What’s Your Incentive for Weight Loss?
Most of us are always looking for extra motivation to pursue better fitness. The goals of looking good, feeling good, and being healthy are generally important, but they also tend to be non-specific. Partially because of this, a lot of us have an easy time “cheating” even on fairly regular fitness routines. We might convince ourselves another day without a workout isn’t a big deal, or that an unhealthy lunch in the middle of a busy workday really shouldn’t make much difference. To some extent this is fine.
Some would suggest that “cheat days” are vital to success in long-term fitness efforts. However, if your wellness goals are vague, you might not hold yourself accountable. Cheat days might become too much of a habit.
This is why specific goals and extra motivation can be so valuable. Think about it this way. If you vaguely want to get fit, you might not hesitate to have that unhealthy meal or take a day off your workout schedule. But if you know you have to reach a certain weight loss goal or run a certain distance by the end of the month, you’re less likely to be casual about cheating – at least in theory. One way that people have long attempted to establish this kind of responsibility is through financial incentives. These can be arranged in any number of ways. The question is, do they actually work? Studies and examples appear to be inconclusive.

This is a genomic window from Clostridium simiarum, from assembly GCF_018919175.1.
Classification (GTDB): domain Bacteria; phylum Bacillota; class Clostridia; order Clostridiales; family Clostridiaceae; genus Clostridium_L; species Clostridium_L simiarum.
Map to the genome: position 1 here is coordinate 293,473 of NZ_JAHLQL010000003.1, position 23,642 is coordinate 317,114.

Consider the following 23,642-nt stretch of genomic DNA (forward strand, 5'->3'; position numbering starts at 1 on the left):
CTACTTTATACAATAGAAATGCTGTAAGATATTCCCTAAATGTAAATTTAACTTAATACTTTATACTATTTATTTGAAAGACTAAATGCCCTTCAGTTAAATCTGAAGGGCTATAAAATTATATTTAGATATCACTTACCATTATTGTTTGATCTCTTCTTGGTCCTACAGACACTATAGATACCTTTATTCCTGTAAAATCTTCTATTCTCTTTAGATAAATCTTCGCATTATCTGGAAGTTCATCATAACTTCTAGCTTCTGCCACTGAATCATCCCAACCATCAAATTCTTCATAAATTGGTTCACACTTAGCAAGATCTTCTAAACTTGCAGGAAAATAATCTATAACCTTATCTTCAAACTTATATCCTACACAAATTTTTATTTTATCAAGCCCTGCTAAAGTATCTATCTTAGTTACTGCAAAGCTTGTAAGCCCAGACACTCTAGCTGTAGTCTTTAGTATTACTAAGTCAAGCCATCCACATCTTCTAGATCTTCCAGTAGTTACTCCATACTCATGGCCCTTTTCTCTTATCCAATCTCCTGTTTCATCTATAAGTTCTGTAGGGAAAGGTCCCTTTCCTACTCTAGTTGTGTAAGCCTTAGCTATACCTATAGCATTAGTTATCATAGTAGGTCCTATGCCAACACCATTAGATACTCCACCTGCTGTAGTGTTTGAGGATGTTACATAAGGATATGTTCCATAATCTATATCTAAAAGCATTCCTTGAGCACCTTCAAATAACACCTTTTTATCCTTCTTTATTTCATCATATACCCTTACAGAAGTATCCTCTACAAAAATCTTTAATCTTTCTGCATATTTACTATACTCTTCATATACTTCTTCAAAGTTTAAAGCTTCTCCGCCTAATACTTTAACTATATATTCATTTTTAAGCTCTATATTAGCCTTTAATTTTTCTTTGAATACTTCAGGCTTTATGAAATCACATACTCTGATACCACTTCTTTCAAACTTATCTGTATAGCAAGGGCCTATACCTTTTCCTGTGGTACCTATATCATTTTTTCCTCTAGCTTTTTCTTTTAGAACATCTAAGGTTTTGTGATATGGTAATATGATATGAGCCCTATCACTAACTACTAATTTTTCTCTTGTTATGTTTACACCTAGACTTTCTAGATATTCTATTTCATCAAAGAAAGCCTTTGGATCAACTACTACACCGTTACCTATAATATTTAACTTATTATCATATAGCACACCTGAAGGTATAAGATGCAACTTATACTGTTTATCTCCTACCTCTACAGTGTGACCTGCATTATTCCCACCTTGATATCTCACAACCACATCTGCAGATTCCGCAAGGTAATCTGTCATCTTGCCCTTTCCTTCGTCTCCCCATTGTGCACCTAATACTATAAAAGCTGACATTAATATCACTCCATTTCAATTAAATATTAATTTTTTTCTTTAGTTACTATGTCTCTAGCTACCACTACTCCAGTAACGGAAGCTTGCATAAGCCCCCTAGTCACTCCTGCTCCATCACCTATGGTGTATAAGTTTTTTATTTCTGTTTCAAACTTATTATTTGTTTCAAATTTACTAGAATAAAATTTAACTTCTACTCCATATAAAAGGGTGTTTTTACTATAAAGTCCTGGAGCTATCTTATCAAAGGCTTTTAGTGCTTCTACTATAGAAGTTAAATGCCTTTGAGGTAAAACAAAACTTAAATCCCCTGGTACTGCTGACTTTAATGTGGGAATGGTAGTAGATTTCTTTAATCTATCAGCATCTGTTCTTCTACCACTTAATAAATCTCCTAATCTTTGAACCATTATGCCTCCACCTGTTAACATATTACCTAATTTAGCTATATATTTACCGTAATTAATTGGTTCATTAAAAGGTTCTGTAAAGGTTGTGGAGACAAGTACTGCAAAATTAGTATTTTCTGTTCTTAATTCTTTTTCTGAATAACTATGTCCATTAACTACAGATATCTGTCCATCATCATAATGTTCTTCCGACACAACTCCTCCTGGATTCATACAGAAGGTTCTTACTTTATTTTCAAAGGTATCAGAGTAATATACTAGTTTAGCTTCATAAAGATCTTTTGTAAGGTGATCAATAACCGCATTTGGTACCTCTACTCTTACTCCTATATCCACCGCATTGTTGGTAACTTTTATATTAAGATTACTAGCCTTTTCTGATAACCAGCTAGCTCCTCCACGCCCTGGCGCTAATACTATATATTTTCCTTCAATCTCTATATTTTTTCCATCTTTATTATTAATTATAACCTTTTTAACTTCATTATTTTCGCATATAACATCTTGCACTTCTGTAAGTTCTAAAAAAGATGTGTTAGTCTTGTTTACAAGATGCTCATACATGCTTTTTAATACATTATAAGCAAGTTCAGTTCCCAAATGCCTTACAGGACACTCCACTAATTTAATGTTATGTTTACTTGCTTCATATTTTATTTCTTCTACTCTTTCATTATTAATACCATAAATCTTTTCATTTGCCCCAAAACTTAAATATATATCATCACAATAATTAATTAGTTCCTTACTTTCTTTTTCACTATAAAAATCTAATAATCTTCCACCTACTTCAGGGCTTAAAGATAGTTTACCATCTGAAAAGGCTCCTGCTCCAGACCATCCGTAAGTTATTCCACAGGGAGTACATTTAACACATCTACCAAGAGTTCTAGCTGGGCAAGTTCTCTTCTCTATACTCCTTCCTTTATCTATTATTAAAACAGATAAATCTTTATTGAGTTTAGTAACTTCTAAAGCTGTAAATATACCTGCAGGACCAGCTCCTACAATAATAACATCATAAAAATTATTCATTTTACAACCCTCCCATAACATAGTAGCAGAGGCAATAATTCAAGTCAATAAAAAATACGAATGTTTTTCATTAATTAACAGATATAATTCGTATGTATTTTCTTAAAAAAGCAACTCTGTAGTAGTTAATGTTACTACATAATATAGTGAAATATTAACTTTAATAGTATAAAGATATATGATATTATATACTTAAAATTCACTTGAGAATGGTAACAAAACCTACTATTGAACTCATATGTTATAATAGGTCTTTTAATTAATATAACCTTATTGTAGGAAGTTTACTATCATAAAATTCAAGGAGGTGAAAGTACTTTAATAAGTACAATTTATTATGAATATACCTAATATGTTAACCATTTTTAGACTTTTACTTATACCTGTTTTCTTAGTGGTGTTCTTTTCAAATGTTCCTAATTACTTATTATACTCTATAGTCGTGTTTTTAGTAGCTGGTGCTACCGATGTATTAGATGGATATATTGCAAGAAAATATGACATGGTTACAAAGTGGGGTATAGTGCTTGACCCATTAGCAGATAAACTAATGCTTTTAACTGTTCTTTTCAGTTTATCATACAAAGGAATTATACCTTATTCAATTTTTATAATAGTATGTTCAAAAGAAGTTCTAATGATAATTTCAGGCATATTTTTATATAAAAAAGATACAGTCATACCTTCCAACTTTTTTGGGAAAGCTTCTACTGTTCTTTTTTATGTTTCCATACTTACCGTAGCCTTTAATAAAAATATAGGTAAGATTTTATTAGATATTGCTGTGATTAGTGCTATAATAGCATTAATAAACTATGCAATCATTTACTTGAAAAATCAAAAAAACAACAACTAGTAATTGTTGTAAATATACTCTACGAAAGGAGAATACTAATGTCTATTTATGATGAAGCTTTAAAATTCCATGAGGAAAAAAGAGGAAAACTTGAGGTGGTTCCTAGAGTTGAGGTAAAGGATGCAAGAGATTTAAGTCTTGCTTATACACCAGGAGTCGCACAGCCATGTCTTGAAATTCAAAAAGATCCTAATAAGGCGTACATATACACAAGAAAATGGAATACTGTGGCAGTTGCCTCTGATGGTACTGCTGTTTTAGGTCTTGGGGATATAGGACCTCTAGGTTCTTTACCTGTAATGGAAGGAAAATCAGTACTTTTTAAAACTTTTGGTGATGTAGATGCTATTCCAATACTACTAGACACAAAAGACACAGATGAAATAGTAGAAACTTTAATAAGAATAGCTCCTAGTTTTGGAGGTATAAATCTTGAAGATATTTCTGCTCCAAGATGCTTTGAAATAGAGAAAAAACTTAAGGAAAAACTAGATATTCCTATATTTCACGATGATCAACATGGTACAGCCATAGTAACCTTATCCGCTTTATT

Workplace Incentives Are Ineffective
Particularly in the U.S., there have at times been trends of workplaces offering financial incentives for overweight employees. While this may seem almost discriminatory, the general idea is to promote wellness, and the incentives are merely bonus offerings. However, controlled studies have indicated that these programs don’t work. It’s not particularly easy to determine why, though one theory that’s been proposed is that the amount of financial assistance offered matters less than the creativity or inventiveness of the incentive structure. That is to say, it could be more about keeping people engaged during the effort than tempting them with a final result.
Independent Efforts Can Succeed
There’s a fascinating story from back in 2014 that serves as perhaps the most extreme example of a financial incentive, specifically for weight loss. For the whole 2013 year, a man had a £50 bet (with an official betting firm) to win £5000 on losing 100 pounds. And despite the fact that he fell ill with pneumonia at the start of the year and claims he really couldn’t start training until August, he pulled it off! This is just one story rather than a scientific study or even a collection of data, but it’s a clear indication that a hefty financial incentive can serve as motivation for a nearly miraculous physical transformation.
Non-Workplace Studies Are Positive
Taking the workplace out of it, there have also been studies that indicate financial incentives further weight loss. Specifically, one study showed that the mean weight loss in a group with financial incentives was 9.08 pounds, while their counterparts in a group without such incentives lost 2.34 pounds. That’s a stark difference, and clearly indicates that there are cases in which a financial offering can motivate someone to lose weight – and not just in special circumstances or uniquely dramatic examples like the one illustrated above.
It’s hard to form any kind of conclusion about this topic. Generally, however, we can see that there is evidence financial incentives can be effective in weight loss efforts. It does seem to matter, however, how the incentives are arranged and where they’re coming from (perhaps even more than how much money is involved).